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Jordantown and Its Cemetery by Paul W. Schopp


Jordantown and Its Cemetery

by Paul W. Schopp

      Originally located on the road leading from Merchantville to Fork Landing (known today as Park Avenue), surveyors first laid out town plots in the small settlement of Jordantown on Rudderow land during 1840. Among the oldest ante-bellum African-American communities in Camden County, it developed around a camp meeting (or “bush meeting”) site. Evangelistic gatherings at this camp ground first began in the 1830s. The attendees held the meetings in the groves where the underbrush had been removed. Various derivations exist for the name ³Jordantown,² but the most plausible one stems from the old Negro Spiritual accolades of the River Jordan.

      Traveling along Park Avenue in 1846, one would have found five or six dwellings and an African Methodist Episcopal Church for the black residents of the area. The community grew slowly, but by 1885, the village consisted of a large grouping of homes, Bethel AME Church, and a school house. Today, the village extends along Park Avenue as well as along Haddonfield-Sorrel Horse Road.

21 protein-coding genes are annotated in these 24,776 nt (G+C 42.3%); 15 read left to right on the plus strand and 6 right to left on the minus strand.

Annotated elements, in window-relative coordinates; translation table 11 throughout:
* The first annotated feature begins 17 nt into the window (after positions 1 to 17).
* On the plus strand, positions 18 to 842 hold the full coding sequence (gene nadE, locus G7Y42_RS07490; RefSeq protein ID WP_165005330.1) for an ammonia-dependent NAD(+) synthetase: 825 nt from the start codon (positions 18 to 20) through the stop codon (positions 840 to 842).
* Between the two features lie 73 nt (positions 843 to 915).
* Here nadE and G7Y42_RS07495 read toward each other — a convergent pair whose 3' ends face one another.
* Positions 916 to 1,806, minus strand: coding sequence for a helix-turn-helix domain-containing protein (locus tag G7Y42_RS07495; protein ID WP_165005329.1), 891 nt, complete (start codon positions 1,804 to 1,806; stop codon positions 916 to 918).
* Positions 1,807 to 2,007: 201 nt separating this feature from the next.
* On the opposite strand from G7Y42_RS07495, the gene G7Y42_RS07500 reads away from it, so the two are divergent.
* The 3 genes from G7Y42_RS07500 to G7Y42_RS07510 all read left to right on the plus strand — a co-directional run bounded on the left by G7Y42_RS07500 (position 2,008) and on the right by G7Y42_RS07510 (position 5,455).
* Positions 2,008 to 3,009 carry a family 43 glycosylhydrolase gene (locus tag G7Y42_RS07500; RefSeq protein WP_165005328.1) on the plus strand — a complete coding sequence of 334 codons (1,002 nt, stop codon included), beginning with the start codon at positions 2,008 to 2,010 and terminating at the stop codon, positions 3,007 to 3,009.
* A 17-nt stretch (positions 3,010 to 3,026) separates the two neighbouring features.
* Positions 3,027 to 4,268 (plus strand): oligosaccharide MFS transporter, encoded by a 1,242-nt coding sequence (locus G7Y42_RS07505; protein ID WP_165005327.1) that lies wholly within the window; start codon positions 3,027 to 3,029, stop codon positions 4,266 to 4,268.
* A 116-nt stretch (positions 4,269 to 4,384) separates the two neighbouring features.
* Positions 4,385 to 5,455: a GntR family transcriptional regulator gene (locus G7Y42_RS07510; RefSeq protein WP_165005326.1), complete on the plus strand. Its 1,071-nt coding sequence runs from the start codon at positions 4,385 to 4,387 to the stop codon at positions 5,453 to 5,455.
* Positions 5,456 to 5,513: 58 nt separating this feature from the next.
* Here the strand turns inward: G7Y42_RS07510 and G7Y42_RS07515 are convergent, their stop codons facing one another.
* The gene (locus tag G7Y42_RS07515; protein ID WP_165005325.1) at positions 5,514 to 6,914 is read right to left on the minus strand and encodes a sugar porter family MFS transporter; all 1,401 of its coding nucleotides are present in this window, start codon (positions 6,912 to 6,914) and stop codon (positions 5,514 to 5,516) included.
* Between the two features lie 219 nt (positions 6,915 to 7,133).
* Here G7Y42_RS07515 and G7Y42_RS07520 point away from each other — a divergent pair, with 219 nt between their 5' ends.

Tucked behind the former Grossman Lumber Co. store (now Christ's Bible Church) is a cemetery known variously as Jordan Lawn, Jordon Lawn or St. Martin's Cemetery. It is unclear when the local residents first established this cemetery, but it does contain the graves of at least 51 veterans from the Civil War and World War I. All of these men survived their battles and died of natural causes in later years.

      Most of the Civil War veterans served as Privates in various infantry companies and regiments of the United States Colored Troops. Joining the ranks of the Colored Troops was not a simple matter, since New Jersey did not raise any regiments for the U.S.C.T. The men traveled to Pennsylvania and joined the 22 nd , 24 th , and 25 th Regiments; they were trained at Camp William Penn in Cheltenham Township, outside of Philadelphia. The highest rank achieved among the men buried in Jordantown belonged to Benjamin J. Collins, who became a First Sergeant in Company I, 22 nd Regiment of the U.S.C.T. Sgt. Collins served from January 1864 until October 1865. Battles fought by the 22 nd Regiment all took place in Virginia and included: Chapin Farms, Dutch Gap, Fair Oaks, New Market Heights and the siege of Petersburg.

      Other veterans buried in this hallowed ground served in the U.S. Navy during the Civil War aboard the U.S.S. Montauk and the U.S.S. Unadilla. Thomas Nicholas and Augustus Wescott served as Landsman on the U.S.S. Princeton. A Landsman held a rank below a Ordinary Seaman.

      There are thirteen World War I veterans buried at Jordantown. Most served as Privates in either the 153 or 154 Depot Brigade, supplying the front line troops with needed supplies. Two worked with Army Engineers, but two were members of the ³Pioneer² U.S. Infantry of the American Expeditionary Forces.



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